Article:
ComCom appeals $2.25 million fine in Vodafone FibreX case
The Commerce Commission has filed an appeal in the High Court against a $2.25 million fine imposed on Vodafone NZ for its offending under the Fair Trading Act.
Vodafone's sentence was for offending during its FibreX advertising campaign and was the largest fine ever to be handed down under the Fair Trading Act.
However, the Commission is arguing that the sentence is manifestly inadequate, believing Vodafone's conduct to be wilful rather than careless.
In addition, the Commission will also argue that it allowed Vodafone to make major commercial gains.
Commerce Commission chair Anna Rawlings says the Commission will argue the fine did not appropriately reflect the seriousness of the offending and the scale of Vodafone's financial resources.
“The Commission sees this case as raising important issues relating to compliance with the Fair Trading Act,” Rawlings says.
“The fines imposed for this type of offending must be significant enough to deter Vodafone and other large businesses from engaging in this type of conduct in the future.
“The Commission sees benefits in clarifying the application to this case of the Court of Appeal's decision in 2020 in Steel - Tube, which sets out a framework for sentencing decisions under the Fair Trading Act.
The Commission had also initially sought a fine of $5.8 million.
“We will argue that the District Court did not apply adequate uplift to ensure that the fine sufficiently reflects the offending of a large corporate offender like Vodafone,” Rawlings adds.
Furthermore, the Commission will ask the High Court to reconsider the evidence presented by individual consumers regarding the harm they suffered as a result of Vodafone's breaches.
Vodafone was found guilty, following a two-week trial, of conduct liable to mislead consumers into believing that FibreX was a fibre-to-the-home broadband service when it was not.
Vodafone also pleaded guilty to charges relating to its online address checker, which suggested to consumers that FibreX was the only available broadband service at their address when that was not true.
Vodafone was sentenced in the Auckland District Court on April 14 2022, for a total of 18 representative charges under section 11 of the Fair Trading Act 1986 relating to conduct in Wellington, Kapiti and Christchurch, where its ‘FibreX' branded service was offered, between October 26, 2016, and March 28 2018.
Of these charges, nine relate to Vodafone's representations on its website about the availability of fibre-to-the-home broadband services, which Vodafone pleaded guilty to on November 16 2018.
The remaining nine arise from Vodafone's branding and advertising of its Hybrid Fibre Cable (HFC) broadband service. Vodafone was found guilty in the Auckland District Court in April 2021 after a 14-day trial.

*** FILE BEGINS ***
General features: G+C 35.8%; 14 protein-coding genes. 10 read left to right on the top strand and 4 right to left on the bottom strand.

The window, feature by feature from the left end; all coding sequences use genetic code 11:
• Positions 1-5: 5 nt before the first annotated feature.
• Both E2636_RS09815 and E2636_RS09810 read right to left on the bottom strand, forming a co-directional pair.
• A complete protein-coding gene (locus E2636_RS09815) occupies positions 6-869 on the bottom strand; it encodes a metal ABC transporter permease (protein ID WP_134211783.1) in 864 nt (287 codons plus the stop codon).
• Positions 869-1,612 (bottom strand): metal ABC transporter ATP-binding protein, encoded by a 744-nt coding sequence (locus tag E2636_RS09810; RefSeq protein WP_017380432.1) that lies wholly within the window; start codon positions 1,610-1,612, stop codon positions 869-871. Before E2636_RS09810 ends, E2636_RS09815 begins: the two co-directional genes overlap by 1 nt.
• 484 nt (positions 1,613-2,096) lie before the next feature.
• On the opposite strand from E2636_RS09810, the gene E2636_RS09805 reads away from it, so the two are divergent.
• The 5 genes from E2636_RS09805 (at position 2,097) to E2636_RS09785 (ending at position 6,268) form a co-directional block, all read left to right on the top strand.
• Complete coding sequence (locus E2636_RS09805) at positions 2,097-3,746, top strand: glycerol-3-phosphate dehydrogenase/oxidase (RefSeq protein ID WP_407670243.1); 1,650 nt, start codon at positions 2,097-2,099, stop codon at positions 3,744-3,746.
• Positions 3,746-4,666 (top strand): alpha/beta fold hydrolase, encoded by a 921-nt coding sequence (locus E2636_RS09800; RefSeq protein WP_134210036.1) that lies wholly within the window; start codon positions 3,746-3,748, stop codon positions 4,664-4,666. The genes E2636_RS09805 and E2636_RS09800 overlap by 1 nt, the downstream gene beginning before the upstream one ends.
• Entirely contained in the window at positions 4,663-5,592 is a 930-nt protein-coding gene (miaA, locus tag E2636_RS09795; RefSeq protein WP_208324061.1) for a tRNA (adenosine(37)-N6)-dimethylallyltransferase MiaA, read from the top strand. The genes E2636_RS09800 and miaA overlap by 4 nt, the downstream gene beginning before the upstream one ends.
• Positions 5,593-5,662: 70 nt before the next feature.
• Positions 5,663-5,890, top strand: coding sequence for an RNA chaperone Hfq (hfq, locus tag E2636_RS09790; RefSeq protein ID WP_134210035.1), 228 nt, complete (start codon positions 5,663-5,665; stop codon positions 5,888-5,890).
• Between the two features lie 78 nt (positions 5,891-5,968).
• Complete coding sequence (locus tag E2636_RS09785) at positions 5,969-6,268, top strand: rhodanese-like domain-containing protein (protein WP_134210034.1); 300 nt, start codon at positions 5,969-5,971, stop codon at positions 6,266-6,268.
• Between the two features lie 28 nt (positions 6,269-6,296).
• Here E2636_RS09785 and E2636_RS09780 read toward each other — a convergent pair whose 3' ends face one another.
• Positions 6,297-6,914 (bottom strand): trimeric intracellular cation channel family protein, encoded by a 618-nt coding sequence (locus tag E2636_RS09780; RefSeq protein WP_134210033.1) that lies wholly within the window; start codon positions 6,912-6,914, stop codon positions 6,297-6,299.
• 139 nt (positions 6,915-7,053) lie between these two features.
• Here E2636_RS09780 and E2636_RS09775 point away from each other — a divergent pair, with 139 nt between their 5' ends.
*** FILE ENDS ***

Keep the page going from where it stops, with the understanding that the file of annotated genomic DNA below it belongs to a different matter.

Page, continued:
Under section 11 of the Fair Trading Act, no person shall, in trade, engage in conduct that is liable to mislead the public as to the nature, characteristics, suitability for a purpose, or quantity of services.
The District Court found that Vodafone's naming and marketing of FibreX was liable to mislead the public into thinking FibreX is something that it is not.
“The promotion of Vodafone FibreX denied consumers the ability to make an informed choice about FibreX or to choose the type of broadband most appropriate for their needs,” Rawlings says.
The false advertising also impacted Vodafone's broadband services competition in New Zealand, such as local fibre companies and retailers, giving the company an unfair advantage over its competitors by misleading consumers into believing FibreX was fibre-to-the-home.
Vodafone's FibreX campaign targeted approximately 250,000 households in Wellington, Kapiti and Christchurch, and the company also continued with the campaign despite being contacted by the Commission following consumer complaints.
Vodafone has released a statement acknowledging the ruling, saying the company is “very disappointed with the outcome and respectfully [disagrees] with the Court's decisions.
“While we would rather be focusing on providing great service to current and future HFC customers and inviting customers to decide for themselves about the performance of this product, the Commission has advised us that it will appeal the fine handed down,” the statement reads.
“Accordingly, we must respond and will be appealing both the conviction and the fine. Our appeal will set out our strong belief that there are several errors with the original conviction decision and that there are aspects of the FibreX judgment that simply misunderstand the services we sell and are not in the best interests of consumers or future competition.
“We believe healthy digital infrastructure competition and maximising customer choice should be welcomed, to offer New Zealanders a wider range of broadband internet access types depending on what they value most."
Now that the matter is before the court, both the Commerce Commission and Vodafone NZ say they will not be releasing any further comments.